As families grow up there can be a tendency for members to go their separate ways and get distant from each other. But equally, there are great opportunities for the older members to draw the family together and strengthen the bonds between all the generations – and as America ages demographically, we see many examples of the family pulling together.
It’s not necessarily the elders of a family who spearhead the changes: often it’s the middle generation, starting to get more concerned as their parents age, and wanting to take care of the multiple challenges and opportunities that arise from this.
America is sold on aging in place, and seniors overwhelmingly say they want to stay in their familiar home as they get older – or perhaps downsize or move into a different home – rather than move to an assisted living facility or nursing home.
It’s become common to see younger generations move back in with the older generation of a family, sometimes from financial need, but often as a way to provide family caregiving for elderly parents or grandparents – nudging the elders adopt assistive technology such as a medical alert smartwatch, for example. American families are increasingly “circling the wagons” around one homestead that all generations call home, from grandparents to great-grandkids.
Helping the Younger Ones
One of the great regrets expressed by seniors is not having spent enough time with their children and grandchildren. Retirement becomes a priceless opportunity to make up for lost time. Seniors with more time on their hands can help their immediate children by spending time with the grandkids, enriching their lives in multiple ways.
Babysitting at any age is always a great help for working parents, and reviving the childcare skills from years before is not a difficult task, especially with the time to take extra involvement. Simply being there for children growing up is a valuable emotional support and becomes a treasured bond over the years.
Grandparents make great teachers and mentors to help the grandkids get their schoolwork done, to be home for them at the “latchkey hour” when their parents are still at work, and to support them at their school events, performances and sports games. They can initiate extracurricular field trips (with the occasional fun trip to test the melting point of ice cream, etc.), or even help organize a full blown homeschooling program – joining in a local POD or even creating one from scratch.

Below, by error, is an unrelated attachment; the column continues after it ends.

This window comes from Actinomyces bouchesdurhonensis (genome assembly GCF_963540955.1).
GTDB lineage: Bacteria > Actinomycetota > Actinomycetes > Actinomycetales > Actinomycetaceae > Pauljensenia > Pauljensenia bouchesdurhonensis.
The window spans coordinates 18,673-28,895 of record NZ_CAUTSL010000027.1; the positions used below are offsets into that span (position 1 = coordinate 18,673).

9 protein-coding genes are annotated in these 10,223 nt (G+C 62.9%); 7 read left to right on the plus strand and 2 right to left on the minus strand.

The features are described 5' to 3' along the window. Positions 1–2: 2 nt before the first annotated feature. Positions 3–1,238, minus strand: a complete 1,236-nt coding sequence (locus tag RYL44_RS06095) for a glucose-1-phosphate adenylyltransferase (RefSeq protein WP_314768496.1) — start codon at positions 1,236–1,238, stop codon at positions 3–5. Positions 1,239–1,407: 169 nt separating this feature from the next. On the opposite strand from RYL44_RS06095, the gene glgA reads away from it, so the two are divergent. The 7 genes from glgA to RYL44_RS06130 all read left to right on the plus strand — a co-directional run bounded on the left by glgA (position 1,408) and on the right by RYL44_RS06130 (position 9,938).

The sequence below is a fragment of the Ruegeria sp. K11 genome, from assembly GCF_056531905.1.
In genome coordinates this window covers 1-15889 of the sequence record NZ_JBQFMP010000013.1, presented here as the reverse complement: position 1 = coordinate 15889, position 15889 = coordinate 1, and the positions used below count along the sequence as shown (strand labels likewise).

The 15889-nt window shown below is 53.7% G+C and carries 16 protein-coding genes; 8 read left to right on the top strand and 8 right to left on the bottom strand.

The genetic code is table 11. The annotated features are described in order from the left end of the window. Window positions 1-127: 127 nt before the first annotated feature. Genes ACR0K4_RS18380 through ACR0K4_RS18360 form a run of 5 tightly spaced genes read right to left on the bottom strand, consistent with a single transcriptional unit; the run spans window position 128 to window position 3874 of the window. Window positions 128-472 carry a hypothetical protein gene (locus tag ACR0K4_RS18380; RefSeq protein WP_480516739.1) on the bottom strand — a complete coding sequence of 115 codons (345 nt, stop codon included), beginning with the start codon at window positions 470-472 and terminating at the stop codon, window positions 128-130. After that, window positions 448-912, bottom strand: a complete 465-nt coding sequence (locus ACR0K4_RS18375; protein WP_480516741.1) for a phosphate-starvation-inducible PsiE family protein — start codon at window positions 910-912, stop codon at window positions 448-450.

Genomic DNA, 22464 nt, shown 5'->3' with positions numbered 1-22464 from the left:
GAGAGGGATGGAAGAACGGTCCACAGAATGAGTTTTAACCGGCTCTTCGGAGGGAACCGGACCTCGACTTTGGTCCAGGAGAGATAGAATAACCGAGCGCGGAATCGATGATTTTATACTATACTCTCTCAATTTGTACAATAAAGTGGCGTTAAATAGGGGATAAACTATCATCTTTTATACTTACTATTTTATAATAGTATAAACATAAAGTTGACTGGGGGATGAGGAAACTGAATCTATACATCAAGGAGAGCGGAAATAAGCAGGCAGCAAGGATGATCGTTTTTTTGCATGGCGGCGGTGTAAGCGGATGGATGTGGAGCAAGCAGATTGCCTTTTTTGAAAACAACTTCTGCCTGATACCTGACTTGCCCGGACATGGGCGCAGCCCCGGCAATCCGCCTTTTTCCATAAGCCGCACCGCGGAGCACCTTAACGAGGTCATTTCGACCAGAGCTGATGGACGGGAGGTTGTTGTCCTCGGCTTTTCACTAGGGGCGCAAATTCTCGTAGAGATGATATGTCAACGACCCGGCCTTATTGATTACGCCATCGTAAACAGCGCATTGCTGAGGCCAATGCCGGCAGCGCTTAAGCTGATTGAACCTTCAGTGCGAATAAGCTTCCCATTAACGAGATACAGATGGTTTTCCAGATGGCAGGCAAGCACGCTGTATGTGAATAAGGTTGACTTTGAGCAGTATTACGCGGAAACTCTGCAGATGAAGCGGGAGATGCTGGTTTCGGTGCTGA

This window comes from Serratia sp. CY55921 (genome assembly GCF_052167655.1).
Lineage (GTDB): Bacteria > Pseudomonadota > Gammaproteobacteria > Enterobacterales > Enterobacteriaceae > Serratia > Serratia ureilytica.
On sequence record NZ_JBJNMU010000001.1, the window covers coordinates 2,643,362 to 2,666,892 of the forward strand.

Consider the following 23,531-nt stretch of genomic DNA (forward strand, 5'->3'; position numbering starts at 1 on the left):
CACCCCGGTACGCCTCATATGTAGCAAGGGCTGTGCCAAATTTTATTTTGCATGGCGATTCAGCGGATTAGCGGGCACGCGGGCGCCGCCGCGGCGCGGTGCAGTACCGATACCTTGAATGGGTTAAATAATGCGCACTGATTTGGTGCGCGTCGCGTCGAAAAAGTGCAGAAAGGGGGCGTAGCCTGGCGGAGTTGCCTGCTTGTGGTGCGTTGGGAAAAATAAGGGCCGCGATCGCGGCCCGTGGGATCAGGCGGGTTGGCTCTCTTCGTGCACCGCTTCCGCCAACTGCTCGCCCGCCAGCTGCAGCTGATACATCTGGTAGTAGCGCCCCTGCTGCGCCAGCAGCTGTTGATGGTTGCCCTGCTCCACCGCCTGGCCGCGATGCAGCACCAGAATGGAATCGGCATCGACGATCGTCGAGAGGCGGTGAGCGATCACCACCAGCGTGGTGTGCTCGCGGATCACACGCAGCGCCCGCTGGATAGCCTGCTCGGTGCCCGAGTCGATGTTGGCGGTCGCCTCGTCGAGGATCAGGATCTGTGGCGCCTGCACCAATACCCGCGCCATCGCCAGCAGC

Elders have skills and experiences of their own to pass on to the younger ones, as well as family memories that pass down the traditions of the whole and create a sense of heritage and belonging. Organizing new family projects such as a shared hobby or a family history book fosters teamwork and shared purpose within the family.
Grandparents can create new traditions by hosting or organizing family gatherings such as celebrations at birthdays or holidays, and even a regular Sunday meal at the grandparents’ home. And when it’s time to relax, organizing a family vacation trip or a weekend getaway can bring a huge benefit to all the hard-working members of the family who are still making their journey toward retirement.
Helping the Older Ones
Helping kids grow up is one of the great satisfactions in life, and enriches the giver as well as the recipient. It works the other way too, as the younger members of the family help the older ones to live a fulfilling life even as age closes down some of their faculties.
Helping parents prepare for retirement involves a combination of financial planning, emotional support, and practical considerations. The hardest part may be simply to initiate in the first place open and honest conversations about retirement plans, expectations and concerns – but communication is essential, so that’s a bridge that must be crossed.
There should be open discussion within the family of financial goals, lifestyle choices and potential challenges. Seniors have reflections on life that include regrets and new ambitions. These should all be explored and understood. Encourage seniors to create and maintain social networks, and help them with technology to support this.
Finances are the biggest practical aspect of any family’s life, and it may be useful to bring in professional advice, as the family understands matters such as future incomes, Social Security, pensions, savings, investments – and plans for legacy and inheritance. Any outstanding elder debt is best paid off before retirement, and certainly before the declining years. All this can include potentially sensitive material, so a lot of family love and care should go into it.
As the position of the elders is established, the position of the younger ones should be included also. Budgeting for all generations should mesh to allow emergency funds for contingencies – from a sick grandchild to an elder illness.
It’s a good time to make sure that healthcare planning embraces all the members of the family, each with their specific requirements. Legal matters too are crucial aspects here, with estate planning and such things as wills, trusts, powers of attorney and taxes.
Finally, decide if you all want to live together as a family, in one home. It’s a choice that many families in America are making in recent years, as multi-generational living becomes the norm rather than the exception. It offers many benefits, as well as pitfalls, all worthy of discussion – so that’s a story for another time.